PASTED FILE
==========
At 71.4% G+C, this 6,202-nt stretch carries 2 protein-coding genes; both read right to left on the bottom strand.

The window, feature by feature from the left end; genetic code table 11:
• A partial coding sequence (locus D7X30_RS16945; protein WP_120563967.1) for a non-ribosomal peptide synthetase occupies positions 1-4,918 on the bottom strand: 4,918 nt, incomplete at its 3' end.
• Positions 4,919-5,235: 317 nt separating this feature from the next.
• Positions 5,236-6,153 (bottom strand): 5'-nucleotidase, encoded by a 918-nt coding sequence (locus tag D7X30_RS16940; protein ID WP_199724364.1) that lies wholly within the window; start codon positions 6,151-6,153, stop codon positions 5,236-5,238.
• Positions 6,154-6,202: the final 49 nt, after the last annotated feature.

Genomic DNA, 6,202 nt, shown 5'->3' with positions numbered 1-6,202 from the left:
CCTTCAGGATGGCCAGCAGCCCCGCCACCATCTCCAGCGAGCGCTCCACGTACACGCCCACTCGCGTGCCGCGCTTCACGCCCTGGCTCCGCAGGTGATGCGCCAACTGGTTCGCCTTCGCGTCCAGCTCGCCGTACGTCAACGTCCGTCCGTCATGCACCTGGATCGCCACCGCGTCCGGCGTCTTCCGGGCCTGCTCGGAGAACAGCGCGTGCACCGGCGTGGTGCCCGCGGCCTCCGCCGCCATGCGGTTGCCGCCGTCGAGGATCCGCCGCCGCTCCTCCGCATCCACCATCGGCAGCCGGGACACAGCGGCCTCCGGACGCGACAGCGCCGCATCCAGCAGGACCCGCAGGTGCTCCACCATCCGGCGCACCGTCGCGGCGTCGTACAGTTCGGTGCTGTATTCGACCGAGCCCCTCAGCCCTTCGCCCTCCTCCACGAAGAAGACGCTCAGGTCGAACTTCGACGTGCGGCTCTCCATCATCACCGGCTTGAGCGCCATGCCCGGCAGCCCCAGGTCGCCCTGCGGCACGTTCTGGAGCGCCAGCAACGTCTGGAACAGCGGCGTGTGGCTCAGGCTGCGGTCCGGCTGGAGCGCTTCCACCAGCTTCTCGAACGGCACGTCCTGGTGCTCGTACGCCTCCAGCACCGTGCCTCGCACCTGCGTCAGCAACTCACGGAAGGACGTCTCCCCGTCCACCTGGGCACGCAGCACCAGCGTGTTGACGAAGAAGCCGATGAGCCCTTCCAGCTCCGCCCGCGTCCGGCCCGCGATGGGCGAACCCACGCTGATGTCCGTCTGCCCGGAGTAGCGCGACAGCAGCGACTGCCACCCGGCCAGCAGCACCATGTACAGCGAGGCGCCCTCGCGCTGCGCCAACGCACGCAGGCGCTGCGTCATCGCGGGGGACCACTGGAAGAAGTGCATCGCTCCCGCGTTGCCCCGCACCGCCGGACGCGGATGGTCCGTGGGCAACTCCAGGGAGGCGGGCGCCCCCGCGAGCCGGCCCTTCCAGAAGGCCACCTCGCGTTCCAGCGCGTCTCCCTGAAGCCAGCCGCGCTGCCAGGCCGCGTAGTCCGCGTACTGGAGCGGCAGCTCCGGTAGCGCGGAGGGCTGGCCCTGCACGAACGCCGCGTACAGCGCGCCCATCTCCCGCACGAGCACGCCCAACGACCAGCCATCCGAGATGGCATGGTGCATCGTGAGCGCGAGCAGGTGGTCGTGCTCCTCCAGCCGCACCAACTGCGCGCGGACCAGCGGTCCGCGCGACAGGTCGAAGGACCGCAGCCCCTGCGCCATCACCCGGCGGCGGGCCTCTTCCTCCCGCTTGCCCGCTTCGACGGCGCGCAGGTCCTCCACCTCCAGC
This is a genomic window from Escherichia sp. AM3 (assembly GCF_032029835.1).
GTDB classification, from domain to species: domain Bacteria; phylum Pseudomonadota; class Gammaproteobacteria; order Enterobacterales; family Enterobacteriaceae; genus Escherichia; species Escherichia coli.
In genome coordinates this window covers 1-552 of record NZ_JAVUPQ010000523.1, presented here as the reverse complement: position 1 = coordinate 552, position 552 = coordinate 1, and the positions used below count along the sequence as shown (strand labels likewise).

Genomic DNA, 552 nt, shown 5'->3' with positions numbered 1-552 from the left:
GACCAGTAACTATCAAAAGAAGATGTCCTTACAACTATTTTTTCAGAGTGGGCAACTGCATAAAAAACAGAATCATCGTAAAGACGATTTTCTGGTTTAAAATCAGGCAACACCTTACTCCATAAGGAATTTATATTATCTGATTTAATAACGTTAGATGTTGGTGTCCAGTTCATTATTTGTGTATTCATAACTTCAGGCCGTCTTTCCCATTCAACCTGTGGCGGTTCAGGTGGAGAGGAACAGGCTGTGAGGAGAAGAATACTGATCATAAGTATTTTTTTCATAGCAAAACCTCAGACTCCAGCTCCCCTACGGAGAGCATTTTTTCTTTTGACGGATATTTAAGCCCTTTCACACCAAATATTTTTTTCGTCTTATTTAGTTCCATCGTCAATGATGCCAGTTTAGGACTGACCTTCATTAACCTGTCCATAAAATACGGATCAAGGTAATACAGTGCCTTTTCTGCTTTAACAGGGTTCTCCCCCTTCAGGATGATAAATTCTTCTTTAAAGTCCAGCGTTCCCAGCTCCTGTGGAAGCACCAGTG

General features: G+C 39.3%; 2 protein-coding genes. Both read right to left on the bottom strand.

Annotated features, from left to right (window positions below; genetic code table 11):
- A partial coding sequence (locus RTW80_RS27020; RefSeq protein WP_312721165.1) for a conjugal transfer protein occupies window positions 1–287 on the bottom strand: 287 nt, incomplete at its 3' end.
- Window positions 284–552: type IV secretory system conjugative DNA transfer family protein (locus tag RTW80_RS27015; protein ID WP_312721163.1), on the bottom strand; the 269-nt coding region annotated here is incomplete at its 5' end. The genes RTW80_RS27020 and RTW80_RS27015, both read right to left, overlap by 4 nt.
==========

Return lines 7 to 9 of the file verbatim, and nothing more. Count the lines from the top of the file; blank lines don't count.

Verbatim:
Genomic DNA, 6,202 nt, shown 5'->3' with positions numbered 1-6,202 from the left:
CCTTCAGGATGGCCAGCAGCCCCGCCACCATCTCCAGCGAGCGCTCCACGTACACGCCCACTCGCGTGCCGCGCTTCACGCCCTGGCTCCGCAGGTGATGCGCCAACTGGTTCGCCTTCGCGTCCAGCTCGCCGTACGTCAACGTCCGTCCGTCATGCACCTGGATCGCCACCGCGTCCGGCGTCTTCCGGGCCTGCTCGGAGAACAGCGCGTGCACCGGCGTGGTGCCCGCGGCCTCCGCCGCCATGCGGTTGCCGCCGTCGAGGATCCGCCGCCGCTCCTCCGCATCCACCATCGGCAGCCGGGACACAGCGGCCTCCGGACGCGACAGCGCCGCATCCAGCAGGACCCGCAGGTGCTCCACCATCCGGCGCACCGTCGCGGCGTCGTACAGTTCGGTGCTGTATTCGACCGAGCCCCTCAGCCCTTCGCCCTCCTCCACGAAGAAGACGCTCAGGTCGAACTTCGACGTGCGGCTCTCCATCATCACCGGCTTGAGCGCCATGCCCGGCAGCCCCAGGTCGCCCTGCGGCACGTTCTGGAGCGCCAGCAACGTCTGGAACAGCGGCGTGTGGCTCAGGCTGCGGTCCGGCTGGAGCGCTTCCACCAGCTTCTCGAACGGCACGTCCTGGTGCTCGTACGCCTCCAGCACCGTGCCTCGCACCTGCGTCAGCAACTCACGGAAGGACGTCTCCCCGTCCACCTGGGCACGCAGCACCAGCGTGTTGACGAAGAAGCCGATGAGCCCTTCCAGCTCCGCCCGCGTCCGGCCCGCGATGGGCGAACCCACGCTGATGTCCGTCTGCCCGGAGTAGCGCGACAGCAGCGACTGCCACCCGGCCAGCAGCACCATGTACAGCGAGGCGCCCTCGCGCTGCGCCAACGCACGCAGGCGCTGCGTCATCGCGGGGGACCACTGGAAGAAGTGCATCGCTCCCGCGTTGCCCCGCACCGCCGGACGCGGATGGTCCGTGGGCAACTCCAGGGAGGCGGGCGCCCCCGCGAGCCGGCCCTTCCAGAAGGCCACCTCGCGTTCCAGCGCGTCTCCCTGAAGCCAGCCGCGCTGCCAGGCCGCGTAGTCCGCGTACTGGAGCGGCAGCTCCGGTAGCGCGGAGGGCTGGCCCTGCACGAACGCCGCGTACAGCGCGCCCATCTCCCGCACGAGCACGCCCAACGACCAGCCATCCGAGATGGCATGGTGCATCGTGAGCGCGAGCAGGTGGTCGTGCTCCTCCAGCCGCACCAACTGCGCGCGGACCAGCGGTCCGCGCGACAGGTCGAAGGACCGCAGCCCCTGCGCCATCACCCGGCGGCGGGCCTCTTCCTCCCGCTTGCCCGCTTCGACGGCGCGCAGGTCCTCCACCTCCAGC
This is a genomic window from Escherichia sp. AM3 (assembly GCF_032029835.1).